It was a result predicted only by the deluded and Scottish Sun sage Kenny Millar.
Gordon Strachan conceded at full time that a win for Croatia was 90 percent certain.
Somehow Scotland made the most of their ten percent chance.
Percentages figured highly. It was, said captain James Morrison, a victory earned by players giving 110 percent to the cause.
Like Morrison I'm not a mathematician, but even I can see that our 110 trumps their 90 percent.
He'd wrapped a sound point in the cliche though. During the slump of recent years we've fielded teams full of hard workers but too often under George Burley and Craig Levein individual endeavour failed to become a cohesive collective effort.
Not last night. A team effort and a team win.
A meaningless win? Our qualifying race has already been run, last night was typically Scottish: glory when there's nothing left to play for.
Not quite. It certainly wasn't a meaningless game, Robert Snodgrass rammed a hole in Croatia's attempt to win automatic qualification.
This wasn't Scotland taking three points from a dead rubber.
It also gave an inexperienced squad a taste of beating a team ranked above them in the qualifying draw. The first time we've pulled that off since the win over Ukraine in 2007.
Only Alan Hutton and Shaun Maloney from last night's team featured in that 3-1 win at Hampden, four managers and almost six years ago.
When failing in the tougher games is all you know it becomes a hard habit to break.
A tangible benefit from last night is remaining in the group of fourth ranked nations for the next round of qualifiers - an anaemic measure of success but an achievement that prevents a hard task becoming even more difficult.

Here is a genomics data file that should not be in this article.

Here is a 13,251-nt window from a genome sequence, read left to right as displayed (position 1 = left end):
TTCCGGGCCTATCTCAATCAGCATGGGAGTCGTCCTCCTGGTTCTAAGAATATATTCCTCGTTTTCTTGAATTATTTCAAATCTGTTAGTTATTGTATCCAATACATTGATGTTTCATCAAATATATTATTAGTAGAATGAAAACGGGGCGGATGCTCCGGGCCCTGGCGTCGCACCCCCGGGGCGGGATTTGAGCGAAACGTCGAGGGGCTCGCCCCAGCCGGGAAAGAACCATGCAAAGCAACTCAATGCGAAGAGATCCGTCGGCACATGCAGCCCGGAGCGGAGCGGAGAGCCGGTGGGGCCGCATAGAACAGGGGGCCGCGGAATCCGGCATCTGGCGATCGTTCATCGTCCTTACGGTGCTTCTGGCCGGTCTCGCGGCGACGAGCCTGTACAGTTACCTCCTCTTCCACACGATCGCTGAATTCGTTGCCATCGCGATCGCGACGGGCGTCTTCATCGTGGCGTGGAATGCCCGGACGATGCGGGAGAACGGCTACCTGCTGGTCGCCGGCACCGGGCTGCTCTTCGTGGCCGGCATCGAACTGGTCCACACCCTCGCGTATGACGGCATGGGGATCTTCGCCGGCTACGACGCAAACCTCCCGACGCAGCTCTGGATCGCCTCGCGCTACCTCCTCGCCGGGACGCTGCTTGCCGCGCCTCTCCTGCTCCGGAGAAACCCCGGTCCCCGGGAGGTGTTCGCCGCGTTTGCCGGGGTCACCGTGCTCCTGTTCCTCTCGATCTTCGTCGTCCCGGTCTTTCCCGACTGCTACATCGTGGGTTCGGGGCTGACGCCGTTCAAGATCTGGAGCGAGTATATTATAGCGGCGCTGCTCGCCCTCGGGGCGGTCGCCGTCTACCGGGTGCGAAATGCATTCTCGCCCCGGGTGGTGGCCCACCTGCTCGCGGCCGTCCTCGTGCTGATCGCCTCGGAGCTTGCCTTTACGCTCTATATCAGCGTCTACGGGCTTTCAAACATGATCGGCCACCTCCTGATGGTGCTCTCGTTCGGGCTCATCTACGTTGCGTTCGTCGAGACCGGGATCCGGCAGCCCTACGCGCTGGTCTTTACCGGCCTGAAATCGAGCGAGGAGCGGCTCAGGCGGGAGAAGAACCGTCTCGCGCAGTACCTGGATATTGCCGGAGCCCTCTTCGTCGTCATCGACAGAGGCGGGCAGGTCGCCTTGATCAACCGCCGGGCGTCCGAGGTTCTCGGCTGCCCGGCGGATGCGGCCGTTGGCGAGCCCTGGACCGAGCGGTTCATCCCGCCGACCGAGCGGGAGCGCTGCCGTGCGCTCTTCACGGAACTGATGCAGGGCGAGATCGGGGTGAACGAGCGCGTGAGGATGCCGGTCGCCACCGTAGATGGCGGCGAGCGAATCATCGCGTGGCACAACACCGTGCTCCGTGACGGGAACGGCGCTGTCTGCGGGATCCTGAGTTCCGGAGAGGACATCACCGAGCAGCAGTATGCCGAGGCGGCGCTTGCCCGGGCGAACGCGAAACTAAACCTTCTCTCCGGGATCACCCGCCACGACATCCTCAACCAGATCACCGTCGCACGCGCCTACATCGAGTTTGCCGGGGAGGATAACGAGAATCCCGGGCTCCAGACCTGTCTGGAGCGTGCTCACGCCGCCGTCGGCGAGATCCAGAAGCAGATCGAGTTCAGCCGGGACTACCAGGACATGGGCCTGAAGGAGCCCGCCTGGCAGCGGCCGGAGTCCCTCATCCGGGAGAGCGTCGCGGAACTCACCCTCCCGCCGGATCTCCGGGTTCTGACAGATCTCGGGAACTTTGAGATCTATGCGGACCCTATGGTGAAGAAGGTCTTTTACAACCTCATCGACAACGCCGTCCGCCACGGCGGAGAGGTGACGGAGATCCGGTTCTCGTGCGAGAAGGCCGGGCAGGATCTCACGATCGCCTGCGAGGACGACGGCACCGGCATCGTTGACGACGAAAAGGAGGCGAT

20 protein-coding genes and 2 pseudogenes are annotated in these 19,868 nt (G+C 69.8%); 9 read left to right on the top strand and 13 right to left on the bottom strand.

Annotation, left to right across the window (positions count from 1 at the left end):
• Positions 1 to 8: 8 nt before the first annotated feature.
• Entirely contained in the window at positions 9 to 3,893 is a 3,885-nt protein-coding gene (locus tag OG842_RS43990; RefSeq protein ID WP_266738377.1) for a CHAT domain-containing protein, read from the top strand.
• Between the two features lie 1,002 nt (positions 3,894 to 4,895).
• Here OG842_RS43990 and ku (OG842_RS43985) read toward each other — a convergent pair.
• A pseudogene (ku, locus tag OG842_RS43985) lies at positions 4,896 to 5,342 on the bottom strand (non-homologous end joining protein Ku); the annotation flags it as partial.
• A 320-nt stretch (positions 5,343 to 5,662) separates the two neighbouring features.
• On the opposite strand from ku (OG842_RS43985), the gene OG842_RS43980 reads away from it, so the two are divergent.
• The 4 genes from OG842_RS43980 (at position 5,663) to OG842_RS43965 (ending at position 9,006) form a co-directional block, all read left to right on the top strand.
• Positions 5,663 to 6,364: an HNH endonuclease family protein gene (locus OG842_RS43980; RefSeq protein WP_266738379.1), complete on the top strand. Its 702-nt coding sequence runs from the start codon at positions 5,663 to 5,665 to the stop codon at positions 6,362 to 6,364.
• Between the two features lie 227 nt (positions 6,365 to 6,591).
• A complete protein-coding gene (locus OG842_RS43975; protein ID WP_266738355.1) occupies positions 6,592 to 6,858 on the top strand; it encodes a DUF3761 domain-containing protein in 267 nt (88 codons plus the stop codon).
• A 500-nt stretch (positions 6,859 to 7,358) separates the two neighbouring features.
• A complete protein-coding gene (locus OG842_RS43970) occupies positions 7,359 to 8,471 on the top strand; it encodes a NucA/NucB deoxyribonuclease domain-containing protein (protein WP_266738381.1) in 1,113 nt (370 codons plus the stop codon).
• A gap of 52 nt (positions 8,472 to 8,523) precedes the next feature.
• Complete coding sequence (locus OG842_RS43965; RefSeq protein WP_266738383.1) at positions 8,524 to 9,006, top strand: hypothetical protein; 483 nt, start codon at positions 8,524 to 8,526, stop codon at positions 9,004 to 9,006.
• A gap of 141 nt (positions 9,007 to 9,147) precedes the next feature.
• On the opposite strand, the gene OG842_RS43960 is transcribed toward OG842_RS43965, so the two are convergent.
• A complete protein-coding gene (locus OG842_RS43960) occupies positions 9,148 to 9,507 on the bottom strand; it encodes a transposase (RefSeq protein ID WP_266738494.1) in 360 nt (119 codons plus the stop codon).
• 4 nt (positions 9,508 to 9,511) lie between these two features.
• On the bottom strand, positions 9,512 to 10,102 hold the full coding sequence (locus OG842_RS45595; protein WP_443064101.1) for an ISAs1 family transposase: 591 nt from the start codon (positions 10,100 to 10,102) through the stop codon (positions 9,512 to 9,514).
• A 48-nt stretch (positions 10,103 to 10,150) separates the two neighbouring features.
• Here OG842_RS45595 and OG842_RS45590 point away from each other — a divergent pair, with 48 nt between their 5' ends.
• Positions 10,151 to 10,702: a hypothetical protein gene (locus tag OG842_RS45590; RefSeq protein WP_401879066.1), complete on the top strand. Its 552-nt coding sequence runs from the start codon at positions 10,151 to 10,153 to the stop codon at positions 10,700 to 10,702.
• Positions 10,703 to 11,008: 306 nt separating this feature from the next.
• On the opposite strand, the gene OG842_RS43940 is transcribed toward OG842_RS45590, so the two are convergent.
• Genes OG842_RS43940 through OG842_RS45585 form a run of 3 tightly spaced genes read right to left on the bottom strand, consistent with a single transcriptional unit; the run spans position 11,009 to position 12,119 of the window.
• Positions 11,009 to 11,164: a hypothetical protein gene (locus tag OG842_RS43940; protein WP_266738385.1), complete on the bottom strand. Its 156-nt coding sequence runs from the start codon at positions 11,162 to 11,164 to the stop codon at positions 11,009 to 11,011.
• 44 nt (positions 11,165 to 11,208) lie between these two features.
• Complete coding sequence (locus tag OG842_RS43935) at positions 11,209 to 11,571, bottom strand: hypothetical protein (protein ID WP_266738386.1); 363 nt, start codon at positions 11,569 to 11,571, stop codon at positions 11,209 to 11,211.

But the real meaning of the win in Zagreb might only become evident over time.
Strachan has looked frustrated since taking over as manager. Under Levein Scotland were going backwards, the new manager needed a platform to halt the decline.
What he got were limp performances from ever changing squads. The run up to the Croatian game was similarly disrupted by call offs but it also featured a fortnight free from domestic football, almost two weeks for the coaching staff and a young squad to figure out how to get the best from each other.
And if, as I mentioned before the game, Strachan's previous conservatism in selection attracted criticism he showed more flexibility here.
It's true that many changes were forced on him. But he appeared to embrace them and passed that adaptability on to his players.
He spoke last night of giving Russell Martin four weeks notice of his switch to the centre of defence. Morrison was asked to not only take on the responsibility of captain but also take on more of the defensive burden in midfield than he is used to.
Leigh Griffiths was fairly peripheral in attack but ceaseless in his effort, backing Strachan's decision not to send a late SOS to Canada for the experienced but rusty Kenny Miller.
Searching for his first win, Strachan wasn't risk averse. It's hard to imagine his immediate predecessors making the same choices or getting the same response from the players.
We should, of course, be wary of false dawns.
Strachan himself spoke of a performance that still leaves room for improvement. It's also true that Croatia stuttered when big chances came their way.
We remain second bottom of the group and we'll watch yet another tournament on the TV. There are still weaknesses and a lack of cover in certain areas.